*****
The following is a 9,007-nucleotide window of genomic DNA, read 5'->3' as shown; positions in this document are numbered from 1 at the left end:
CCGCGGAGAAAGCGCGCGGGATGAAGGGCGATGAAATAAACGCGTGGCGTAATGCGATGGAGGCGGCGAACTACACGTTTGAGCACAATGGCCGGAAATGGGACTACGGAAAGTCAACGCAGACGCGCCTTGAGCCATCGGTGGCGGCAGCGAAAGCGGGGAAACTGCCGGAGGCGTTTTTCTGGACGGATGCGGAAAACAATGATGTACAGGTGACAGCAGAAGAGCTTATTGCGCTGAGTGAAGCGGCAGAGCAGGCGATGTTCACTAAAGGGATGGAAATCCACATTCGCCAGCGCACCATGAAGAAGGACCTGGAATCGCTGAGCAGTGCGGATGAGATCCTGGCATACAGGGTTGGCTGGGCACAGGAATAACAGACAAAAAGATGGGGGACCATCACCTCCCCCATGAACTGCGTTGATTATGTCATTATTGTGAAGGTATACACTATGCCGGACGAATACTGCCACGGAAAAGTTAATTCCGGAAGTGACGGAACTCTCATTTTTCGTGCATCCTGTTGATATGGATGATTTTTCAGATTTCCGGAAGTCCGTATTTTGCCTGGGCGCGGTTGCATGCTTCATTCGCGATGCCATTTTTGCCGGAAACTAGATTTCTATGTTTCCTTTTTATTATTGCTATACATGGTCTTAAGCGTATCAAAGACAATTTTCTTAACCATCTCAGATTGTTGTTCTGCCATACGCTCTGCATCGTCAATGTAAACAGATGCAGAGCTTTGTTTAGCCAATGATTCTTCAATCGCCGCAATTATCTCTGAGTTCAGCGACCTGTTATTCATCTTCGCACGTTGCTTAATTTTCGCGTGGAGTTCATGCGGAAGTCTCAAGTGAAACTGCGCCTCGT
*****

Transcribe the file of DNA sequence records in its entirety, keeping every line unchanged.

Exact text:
The following is a 9,007-nucleotide window of genomic DNA, read 5'->3' as shown; positions in this document are numbered from 1 at the left end:
CCGCGGAGAAAGCGCGCGGGATGAAGGGCGATGAAATAAACGCGTGGCGTAATGCGATGGAGGCGGCGAACTACACGTTTGAGCACAATGGCCGGAAATGGGACTACGGAAAGTCAACGCAGACGCGCCTTGAGCCATCGGTGGCGGCAGCGAAAGCGGGGAAACTGCCGGAGGCGTTTTTCTGGACGGATGCGGAAAACAATGATGTACAGGTGACAGCAGAAGAGCTTATTGCGCTGAGTGAAGCGGCAGAGCAGGCGATGTTCACTAAAGGGATGGAAATCCACATTCGCCAGCGCACCATGAAGAAGGACCTGGAATCGCTGAGCAGTGCGGATGAGATCCTGGCATACAGGGTTGGCTGGGCACAGGAATAACAGACAAAAAGATGGGGGACCATCACCTCCCCCATGAACTGCGTTGATTATGTCATTATTGTGAAGGTATACACTATGCCGGACGAATACTGCCACGGAAAAGTTAATTCCGGAAGTGACGGAACTCTCATTTTTCGTGCATCCTGTTGATATGGATGATTTTTCAGATTTCCGGAAGTCCGTATTTTGCCTGGGCGCGGTTGCATGCTTCATTCGCGATGCCATTTTTGCCGGAAACTAGATTTCTATGTTTCCTTTTTATTATTGCTATACATGGTCTTAAGCGTATCAAAGACAATTTTCTTAACCATCTCAGATTGTTGTTCTGCCATACGCTCTGCATCGTCAATGTAAACAGATGCAGAGCTTTGTTTAGCCAATGATTCTTCAATCGCCGCAATTATCTCTGAGTTCAGCGACCTGTTATTCATCTTCGCACGTTGCTTAATTTTCGCGTGGAGTTCATGCGGAAGTCTCAAGTGAAACTGCGCCTCGT